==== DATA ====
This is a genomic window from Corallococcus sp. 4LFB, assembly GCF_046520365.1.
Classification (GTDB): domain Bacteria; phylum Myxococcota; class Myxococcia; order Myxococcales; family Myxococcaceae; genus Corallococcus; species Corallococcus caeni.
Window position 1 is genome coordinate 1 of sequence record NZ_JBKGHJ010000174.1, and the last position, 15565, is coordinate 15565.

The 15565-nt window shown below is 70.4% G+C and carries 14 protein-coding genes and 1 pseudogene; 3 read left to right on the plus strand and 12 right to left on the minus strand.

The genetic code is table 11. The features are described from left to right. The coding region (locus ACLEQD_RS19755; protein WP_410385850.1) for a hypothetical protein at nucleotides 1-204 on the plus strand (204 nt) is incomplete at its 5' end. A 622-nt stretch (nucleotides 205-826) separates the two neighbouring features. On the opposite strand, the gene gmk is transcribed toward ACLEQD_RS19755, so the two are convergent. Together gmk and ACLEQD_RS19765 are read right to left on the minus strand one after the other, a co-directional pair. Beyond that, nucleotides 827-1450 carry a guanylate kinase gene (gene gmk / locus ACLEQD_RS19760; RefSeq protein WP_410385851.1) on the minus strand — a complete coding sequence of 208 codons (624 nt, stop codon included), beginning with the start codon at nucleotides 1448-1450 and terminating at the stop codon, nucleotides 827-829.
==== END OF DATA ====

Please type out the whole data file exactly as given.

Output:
This is a genomic window from Corallococcus sp. 4LFB, assembly GCF_046520365.1.
Classification (GTDB): domain Bacteria; phylum Myxococcota; class Myxococcia; order Myxococcales; family Myxococcaceae; genus Corallococcus; species Corallococcus caeni.
Window position 1 is genome coordinate 1 of sequence record NZ_JBKGHJ010000174.1, and the last position, 15565, is coordinate 15565.

The 15565-nt window shown below is 70.4% G+C and carries 14 protein-coding genes and 1 pseudogene; 3 read left to right on the plus strand and 12 right to left on the minus strand.

The genetic code is table 11. The features are described from left to right. The coding region (locus ACLEQD_RS19755; protein WP_410385850.1) for a hypothetical protein at nucleotides 1-204 on the plus strand (204 nt) is incomplete at its 5' end. A 622-nt stretch (nucleotides 205-826) separates the two neighbouring features. On the opposite strand, the gene gmk is transcribed toward ACLEQD_RS19755, so the two are convergent. Together gmk and ACLEQD_RS19765 are read right to left on the minus strand one after the other, a co-directional pair. Beyond that, nucleotides 827-1450 carry a guanylate kinase gene (gene gmk / locus ACLEQD_RS19760; RefSeq protein WP_410385851.1) on the minus strand — a complete coding sequence of 208 codons (624 nt, stop codon included), beginning with the start codon at nucleotides 1448-1450 and terminating at the stop codon, nucleotides 827-829.